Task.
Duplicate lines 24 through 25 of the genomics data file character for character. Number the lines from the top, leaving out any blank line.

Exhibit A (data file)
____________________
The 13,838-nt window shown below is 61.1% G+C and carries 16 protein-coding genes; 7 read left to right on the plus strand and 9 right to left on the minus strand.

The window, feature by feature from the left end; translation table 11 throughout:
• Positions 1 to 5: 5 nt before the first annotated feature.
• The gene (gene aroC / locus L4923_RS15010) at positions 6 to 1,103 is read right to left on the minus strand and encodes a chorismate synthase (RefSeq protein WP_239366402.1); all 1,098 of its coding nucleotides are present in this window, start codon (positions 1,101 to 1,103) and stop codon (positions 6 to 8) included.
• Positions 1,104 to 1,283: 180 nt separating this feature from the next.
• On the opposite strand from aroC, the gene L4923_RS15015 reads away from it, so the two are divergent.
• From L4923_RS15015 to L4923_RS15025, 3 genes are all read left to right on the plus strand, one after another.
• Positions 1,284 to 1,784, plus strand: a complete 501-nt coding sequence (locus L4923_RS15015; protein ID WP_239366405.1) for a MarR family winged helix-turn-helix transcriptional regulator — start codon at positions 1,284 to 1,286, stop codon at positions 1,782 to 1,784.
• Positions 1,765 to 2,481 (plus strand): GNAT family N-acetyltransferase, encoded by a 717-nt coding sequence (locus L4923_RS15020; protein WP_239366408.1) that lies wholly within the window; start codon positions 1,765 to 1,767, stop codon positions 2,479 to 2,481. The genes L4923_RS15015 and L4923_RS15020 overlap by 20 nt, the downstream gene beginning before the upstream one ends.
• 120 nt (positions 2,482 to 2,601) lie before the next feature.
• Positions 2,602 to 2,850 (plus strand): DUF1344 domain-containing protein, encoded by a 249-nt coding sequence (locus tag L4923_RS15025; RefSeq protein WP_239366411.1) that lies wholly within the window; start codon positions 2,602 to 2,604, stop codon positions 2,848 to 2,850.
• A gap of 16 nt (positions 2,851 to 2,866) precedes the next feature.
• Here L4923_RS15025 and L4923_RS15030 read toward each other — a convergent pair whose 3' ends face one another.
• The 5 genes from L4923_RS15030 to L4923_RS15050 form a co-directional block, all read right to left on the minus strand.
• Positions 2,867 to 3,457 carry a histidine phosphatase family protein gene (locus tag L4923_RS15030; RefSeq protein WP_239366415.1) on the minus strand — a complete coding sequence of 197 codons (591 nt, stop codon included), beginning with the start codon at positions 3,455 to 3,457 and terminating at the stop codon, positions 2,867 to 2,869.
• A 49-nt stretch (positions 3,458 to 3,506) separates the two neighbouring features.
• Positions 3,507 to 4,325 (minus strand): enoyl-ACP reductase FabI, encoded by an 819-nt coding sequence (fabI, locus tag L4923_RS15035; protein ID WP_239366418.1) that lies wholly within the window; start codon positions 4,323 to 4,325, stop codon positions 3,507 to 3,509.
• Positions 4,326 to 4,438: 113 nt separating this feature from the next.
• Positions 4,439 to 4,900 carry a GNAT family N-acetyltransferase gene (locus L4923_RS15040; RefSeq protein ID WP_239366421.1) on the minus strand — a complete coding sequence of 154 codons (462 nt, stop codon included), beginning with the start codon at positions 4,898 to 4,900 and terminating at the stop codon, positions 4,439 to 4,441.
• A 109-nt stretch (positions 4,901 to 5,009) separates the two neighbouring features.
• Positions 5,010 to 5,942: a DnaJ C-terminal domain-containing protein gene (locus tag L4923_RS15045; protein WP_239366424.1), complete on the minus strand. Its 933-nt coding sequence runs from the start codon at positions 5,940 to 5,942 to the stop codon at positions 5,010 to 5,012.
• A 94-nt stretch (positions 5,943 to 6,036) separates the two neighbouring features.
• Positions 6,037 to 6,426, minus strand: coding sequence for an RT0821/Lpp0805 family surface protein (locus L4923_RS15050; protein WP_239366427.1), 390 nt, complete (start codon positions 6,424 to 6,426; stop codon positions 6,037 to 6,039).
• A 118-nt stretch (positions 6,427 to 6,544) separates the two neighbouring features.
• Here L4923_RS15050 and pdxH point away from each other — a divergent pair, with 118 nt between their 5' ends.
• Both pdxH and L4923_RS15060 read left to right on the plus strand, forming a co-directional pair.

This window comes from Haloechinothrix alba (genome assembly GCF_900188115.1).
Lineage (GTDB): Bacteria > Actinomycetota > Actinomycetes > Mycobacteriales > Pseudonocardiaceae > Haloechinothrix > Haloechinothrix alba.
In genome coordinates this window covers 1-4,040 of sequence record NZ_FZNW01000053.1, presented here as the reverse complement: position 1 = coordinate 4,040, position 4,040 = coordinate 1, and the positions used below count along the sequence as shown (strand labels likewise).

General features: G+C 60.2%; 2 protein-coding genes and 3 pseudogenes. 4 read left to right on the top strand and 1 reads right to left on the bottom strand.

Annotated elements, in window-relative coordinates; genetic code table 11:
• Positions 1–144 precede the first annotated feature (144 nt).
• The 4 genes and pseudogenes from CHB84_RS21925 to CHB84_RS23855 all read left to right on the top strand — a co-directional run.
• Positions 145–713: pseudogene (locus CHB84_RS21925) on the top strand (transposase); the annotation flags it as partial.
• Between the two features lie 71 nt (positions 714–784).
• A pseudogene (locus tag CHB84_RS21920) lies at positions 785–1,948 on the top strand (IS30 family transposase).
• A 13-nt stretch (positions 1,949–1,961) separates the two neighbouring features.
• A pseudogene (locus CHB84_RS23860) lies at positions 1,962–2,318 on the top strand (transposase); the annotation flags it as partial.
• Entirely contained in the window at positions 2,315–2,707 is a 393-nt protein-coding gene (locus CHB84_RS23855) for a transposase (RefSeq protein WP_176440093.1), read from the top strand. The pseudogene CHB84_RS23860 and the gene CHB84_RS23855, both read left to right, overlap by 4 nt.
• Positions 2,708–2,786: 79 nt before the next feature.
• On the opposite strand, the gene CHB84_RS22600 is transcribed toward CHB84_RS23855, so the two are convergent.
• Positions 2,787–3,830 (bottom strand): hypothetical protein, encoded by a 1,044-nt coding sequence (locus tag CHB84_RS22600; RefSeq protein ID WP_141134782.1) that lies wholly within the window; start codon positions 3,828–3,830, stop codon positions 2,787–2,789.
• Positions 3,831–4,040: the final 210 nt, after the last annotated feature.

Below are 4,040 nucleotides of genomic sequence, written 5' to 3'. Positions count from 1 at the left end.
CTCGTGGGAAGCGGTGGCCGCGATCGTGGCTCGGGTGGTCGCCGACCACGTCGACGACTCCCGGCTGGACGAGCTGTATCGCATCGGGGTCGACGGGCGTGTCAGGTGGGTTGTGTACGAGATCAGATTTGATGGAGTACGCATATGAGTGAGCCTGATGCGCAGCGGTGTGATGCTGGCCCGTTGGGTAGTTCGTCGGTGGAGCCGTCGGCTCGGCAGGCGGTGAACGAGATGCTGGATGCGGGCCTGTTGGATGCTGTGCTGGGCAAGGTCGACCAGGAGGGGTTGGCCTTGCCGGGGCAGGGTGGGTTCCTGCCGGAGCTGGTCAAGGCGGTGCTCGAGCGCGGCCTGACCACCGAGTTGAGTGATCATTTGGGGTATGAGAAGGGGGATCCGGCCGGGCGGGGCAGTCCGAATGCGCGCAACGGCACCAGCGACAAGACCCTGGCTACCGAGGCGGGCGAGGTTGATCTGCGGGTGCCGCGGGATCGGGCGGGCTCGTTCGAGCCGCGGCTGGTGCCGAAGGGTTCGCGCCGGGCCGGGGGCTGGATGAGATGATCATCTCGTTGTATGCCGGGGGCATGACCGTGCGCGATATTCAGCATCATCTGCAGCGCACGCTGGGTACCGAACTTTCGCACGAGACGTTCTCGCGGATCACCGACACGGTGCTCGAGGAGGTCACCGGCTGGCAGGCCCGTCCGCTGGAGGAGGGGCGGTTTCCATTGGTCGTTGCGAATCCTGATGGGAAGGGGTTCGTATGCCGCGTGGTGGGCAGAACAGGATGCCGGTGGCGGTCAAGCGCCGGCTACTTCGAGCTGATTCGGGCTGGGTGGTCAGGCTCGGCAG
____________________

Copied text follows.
• A 118-nt stretch (positions 6,427 to 6,544) separates the two neighbouring features.
• Here L4923_RS15050 and pdxH point away from each other — a divergent pair, with 118 nt between their 5' ends.